Red Hat in Middle of IBM-AT&T’s Expanded 5G, Cloud Pact
Ranked behind only the Dell-EMC and Avago-Broadcom acquisitions as the largest in the history of the technology industry, IBM’s $34 billion blockbuster purchase of Red Hat, announced last October and closed last week, may already be paying dividends. This morning IBM and AT&T announced a multi-year alliance, and Red Hat is in the middle of it.
IBM and AT&T said the two companies will expand their existing relationship to move AT&T business applications to IBM Cloud, utilizing Red Hat’s open source platform for workload and application management. In return, AT&T will become IBM’s primary provider of software-defined networking (SDN), including 5G, edge compute and IoT, as well as multi-cloud capabilities using Red Hat.
The companies said their collaboration on edge computing platforms will capitalize on 5G to “rapidly transmit data to and from multiple clouds and billions of edge devices with increased reliability and security, reduced latency and dramatic improvements in bandwidth.” Noting that AT&T is an existing user of the Red Hat platform, the companies said IBM's Red Hat acquisition will give AT&T “even greater access to Red Hat Enterprise Linux and OpenShift platforms as the foundation for workload portability and interoperability across any vendor's cloud, on or off premises.”
At least one observer said the deal could bring about a strong combination of technologies – but that IBM is moving from a position of cloud market weakness.
“IBM is trying to keep their presence in the cloud conversation in the industry,” said Sid Nag, research VP at industry watcher Gartner. “With their not-so-stellar performance in the past competing with AWS, Microsoft Azure and Google Cloud, bringing in AT&T is an interesting play, especially given AT&T’s initiatives in the 5G networking space.”
Both Nag and Patrick Moorhead, president and principal analyst, Moor Insights & Strategy, said a critical challenge for aspiring 5G carriers is network monetization.
“AT&T is in a major transition from a ‘dumb pipe’ vendor to a media and business services company,” said Moorhead. “To accomplish this and take advantage of 5G and IoT, AT&T needs to do IT differently. Hybrid and multi-cloud makes sense as it can’t just magically transition everything over to the public cloud, nor would this make sense.”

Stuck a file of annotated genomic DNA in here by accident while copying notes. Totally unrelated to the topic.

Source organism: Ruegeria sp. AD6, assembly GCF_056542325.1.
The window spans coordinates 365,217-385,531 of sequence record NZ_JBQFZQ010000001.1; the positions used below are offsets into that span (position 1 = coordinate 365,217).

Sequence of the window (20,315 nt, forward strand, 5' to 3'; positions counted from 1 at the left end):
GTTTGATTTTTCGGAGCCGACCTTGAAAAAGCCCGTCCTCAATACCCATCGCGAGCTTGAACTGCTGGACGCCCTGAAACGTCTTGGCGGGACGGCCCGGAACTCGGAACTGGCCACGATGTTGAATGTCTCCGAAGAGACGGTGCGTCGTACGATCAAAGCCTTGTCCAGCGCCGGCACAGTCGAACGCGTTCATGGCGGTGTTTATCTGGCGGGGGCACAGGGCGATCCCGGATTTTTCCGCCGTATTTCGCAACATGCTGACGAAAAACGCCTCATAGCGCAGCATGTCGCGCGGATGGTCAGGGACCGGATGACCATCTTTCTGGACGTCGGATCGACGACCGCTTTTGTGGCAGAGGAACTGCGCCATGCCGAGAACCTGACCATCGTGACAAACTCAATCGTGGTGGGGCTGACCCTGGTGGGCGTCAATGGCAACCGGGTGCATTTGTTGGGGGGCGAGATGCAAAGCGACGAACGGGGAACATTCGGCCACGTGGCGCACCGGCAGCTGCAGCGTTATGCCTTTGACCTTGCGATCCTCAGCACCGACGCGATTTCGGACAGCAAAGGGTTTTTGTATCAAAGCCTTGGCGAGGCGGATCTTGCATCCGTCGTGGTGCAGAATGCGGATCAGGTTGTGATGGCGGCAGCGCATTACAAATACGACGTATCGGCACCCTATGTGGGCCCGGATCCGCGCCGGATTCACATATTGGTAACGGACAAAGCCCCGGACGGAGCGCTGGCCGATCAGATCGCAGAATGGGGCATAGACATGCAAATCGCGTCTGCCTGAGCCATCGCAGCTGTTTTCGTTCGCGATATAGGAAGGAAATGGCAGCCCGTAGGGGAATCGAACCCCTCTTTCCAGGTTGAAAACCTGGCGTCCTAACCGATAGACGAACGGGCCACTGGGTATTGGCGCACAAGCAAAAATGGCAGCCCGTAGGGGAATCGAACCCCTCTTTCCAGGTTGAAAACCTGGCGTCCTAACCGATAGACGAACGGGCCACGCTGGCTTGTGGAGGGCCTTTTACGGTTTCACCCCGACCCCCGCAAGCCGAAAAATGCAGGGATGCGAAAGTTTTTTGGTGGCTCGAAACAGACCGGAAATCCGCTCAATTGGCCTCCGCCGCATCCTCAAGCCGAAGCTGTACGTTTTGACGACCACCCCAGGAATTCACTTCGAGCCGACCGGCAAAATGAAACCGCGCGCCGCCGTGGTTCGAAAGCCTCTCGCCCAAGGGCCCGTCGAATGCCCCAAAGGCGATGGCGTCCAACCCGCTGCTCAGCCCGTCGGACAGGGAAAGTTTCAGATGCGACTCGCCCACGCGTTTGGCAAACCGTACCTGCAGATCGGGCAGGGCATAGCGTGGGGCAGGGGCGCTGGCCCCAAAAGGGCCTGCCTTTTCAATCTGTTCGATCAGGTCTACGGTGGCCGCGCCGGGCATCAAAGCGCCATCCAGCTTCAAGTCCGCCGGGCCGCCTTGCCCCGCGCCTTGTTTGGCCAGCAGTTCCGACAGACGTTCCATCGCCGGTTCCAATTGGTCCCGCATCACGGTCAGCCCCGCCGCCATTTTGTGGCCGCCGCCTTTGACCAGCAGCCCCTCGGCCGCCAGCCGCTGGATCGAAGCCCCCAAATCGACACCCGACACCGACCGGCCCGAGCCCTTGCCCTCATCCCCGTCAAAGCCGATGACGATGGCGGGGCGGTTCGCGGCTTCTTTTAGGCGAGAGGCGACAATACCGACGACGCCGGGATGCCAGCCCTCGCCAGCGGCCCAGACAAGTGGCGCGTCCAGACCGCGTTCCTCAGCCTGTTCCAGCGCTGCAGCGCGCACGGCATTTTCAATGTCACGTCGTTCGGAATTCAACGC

Nag emphasized the potential revenue generation of getting workload-based solutions on the network. “And what better way to do that than create that nexus of 5G, edge and cloud…?” he said. “The network itself isn’t going to make money, eventually it will get commoditized, so leveraging the 5G network for the whole workload-based approach while partnering with a cloud provider is going to be interesting.”
Earlier this year, AT&T CFO John Stephens said 5G adoption by businesses is “the most exciting opportunity we have,” adding that the company is “convinced that business will lead in the innovation around 5G” for such purposes as factory automation, healthcare and new IoT applications. During next year, AT&T anticipates its 5G network will cover approximately 200 million people in the U.S.
Getting workloads into clouds and onto 5G is where Red Hat comes into play.
“How do you take applications and modernize them? Red Hat’s container (OpenShift) technology and (Linux) operating system platforms are going to be part of this narrative,” Nag said. “…They’re leveraging the Red Hat piece, they’re thinking: how do we… encourage people to build more applications under Red Hat technology and provide application portability and, hopefully, some of these applications start to move toward IBM Cloud. That’s a bit of a far-fetched pipedream, but regardless, they get revenue from Red Hat technology, and services thereof, because all these applications will have to be modernized to run in that container model, and Red Hat plays a big role with its OpenShift technology.”
Among other capabilities, Red Hat’s ecumenical middleware enables multi-cloud implementations, which can be a complex undertaking that leads to a need for services – IBM services. Nag recalled last February’s IBM Think conference, which included several announcement underscoring Big Blue’s embrace of multi-cloud and promotion of widespread adoption of Watson (IBM cognitive technology), a narrative that can be supported by Red Hat’s OpenShift containerization software.
“It was a tacit admission that (IBM is) not going to compete with the hyperscale cloud providers,” said Nag, “because they tried it for several years…, they just couldn’t make it work. … They’ve come to realize if they want to make a dent in the cloud business they have to focus on the services piece… I think what they’re really saying is they’re going to play nice with the other clouds, that the world is multi-cloud…, they’re going to take some of their portfolio, like Watson, and spread it across multiple clouds so they can get some revenue from Watson. I don’t know how that’s going to play out because each of the public cloud providers have their own AI and ML functionality, sometimes probably even better than Watson.”
Today on CNBC, IBM CEO Ginni Rometty said, “This is all about IBM becoming the primary partner for both the development and modernization of the AT&T applications and moving them to IBM Cloud for AT&T Business. And then AT&T and IBM together will be building an edge mobile platform, particularly for enterprise clients.”
She noted that AT&T has used Red Hat for “moving their network to software-defined, (and) this is an expansion of Red Hat in the network.” The AT&T network will be used internally by IBM.